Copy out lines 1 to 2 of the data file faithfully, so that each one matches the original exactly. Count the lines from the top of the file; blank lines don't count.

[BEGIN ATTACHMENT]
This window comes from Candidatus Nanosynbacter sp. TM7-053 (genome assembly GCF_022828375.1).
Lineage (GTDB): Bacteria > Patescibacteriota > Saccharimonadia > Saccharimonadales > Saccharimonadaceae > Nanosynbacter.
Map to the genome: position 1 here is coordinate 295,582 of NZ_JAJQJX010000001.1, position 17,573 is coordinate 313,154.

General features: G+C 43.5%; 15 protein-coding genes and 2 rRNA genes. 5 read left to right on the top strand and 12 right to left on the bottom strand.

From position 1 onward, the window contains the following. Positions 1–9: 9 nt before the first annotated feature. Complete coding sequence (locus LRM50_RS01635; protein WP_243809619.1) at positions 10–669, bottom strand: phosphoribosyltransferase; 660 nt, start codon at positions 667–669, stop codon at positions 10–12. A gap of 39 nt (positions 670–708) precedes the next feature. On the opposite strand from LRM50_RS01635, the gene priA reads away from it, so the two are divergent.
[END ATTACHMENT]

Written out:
This window comes from Candidatus Nanosynbacter sp. TM7-053 (genome assembly GCF_022828375.1).
Lineage (GTDB): Bacteria > Patescibacteriota > Saccharimonadia > Saccharimonadales > Saccharimonadaceae > Nanosynbacter.